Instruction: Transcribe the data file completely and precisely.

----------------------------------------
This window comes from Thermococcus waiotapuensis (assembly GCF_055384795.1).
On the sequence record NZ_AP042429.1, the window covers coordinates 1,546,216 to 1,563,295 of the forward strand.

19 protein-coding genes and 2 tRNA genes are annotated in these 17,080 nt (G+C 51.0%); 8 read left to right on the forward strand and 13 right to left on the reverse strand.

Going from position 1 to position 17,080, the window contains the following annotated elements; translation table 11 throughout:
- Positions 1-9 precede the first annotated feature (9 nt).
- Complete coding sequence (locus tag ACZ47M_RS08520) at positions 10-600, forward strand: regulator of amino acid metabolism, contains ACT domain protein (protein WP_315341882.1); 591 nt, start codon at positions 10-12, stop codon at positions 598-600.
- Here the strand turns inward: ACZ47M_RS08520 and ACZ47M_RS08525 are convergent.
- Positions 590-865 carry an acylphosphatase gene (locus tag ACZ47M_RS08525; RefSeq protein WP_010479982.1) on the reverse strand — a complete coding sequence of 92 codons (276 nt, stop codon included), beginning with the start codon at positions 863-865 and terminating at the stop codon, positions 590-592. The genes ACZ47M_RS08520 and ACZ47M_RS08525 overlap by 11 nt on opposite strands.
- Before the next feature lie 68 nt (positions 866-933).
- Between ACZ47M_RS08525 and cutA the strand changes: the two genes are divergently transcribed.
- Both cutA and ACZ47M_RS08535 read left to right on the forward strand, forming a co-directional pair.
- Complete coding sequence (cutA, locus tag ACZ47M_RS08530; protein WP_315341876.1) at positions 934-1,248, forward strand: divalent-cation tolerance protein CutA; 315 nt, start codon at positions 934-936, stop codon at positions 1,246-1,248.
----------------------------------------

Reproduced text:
This window comes from Thermococcus waiotapuensis (assembly GCF_055384795.1).
On the sequence record NZ_AP042429.1, the window covers coordinates 1,546,216 to 1,563,295 of the forward strand.

19 protein-coding genes and 2 tRNA genes are annotated in these 17,080 nt (G+C 51.0%); 8 read left to right on the forward strand and 13 right to left on the reverse strand.

Going from position 1 to position 17,080, the window contains the following annotated elements; translation table 11 throughout:
- Positions 1-9 precede the first annotated feature (9 nt).
- Complete coding sequence (locus tag ACZ47M_RS08520) at positions 10-600, forward strand: regulator of amino acid metabolism, contains ACT domain protein (protein WP_315341882.1); 591 nt, start codon at positions 10-12, stop codon at positions 598-600.
- Here the strand turns inward: ACZ47M_RS08520 and ACZ47M_RS08525 are convergent.
- Positions 590-865 carry an acylphosphatase gene (locus tag ACZ47M_RS08525; RefSeq protein WP_010479982.1) on the reverse strand — a complete coding sequence of 92 codons (276 nt, stop codon included), beginning with the start codon at positions 863-865 and terminating at the stop codon, positions 590-592. The genes ACZ47M_RS08520 and ACZ47M_RS08525 overlap by 11 nt on opposite strands.
- Before the next feature lie 68 nt (positions 866-933).
- Between ACZ47M_RS08525 and cutA the strand changes: the two genes are divergently transcribed.
- Both cutA and ACZ47M_RS08535 read left to right on the forward strand, forming a co-directional pair.
- Complete coding sequence (cutA, locus tag ACZ47M_RS08530; protein WP_315341876.1) at positions 934-1,248, forward strand: divalent-cation tolerance protein CutA; 315 nt, start codon at positions 934-936, stop codon at positions 1,246-1,248.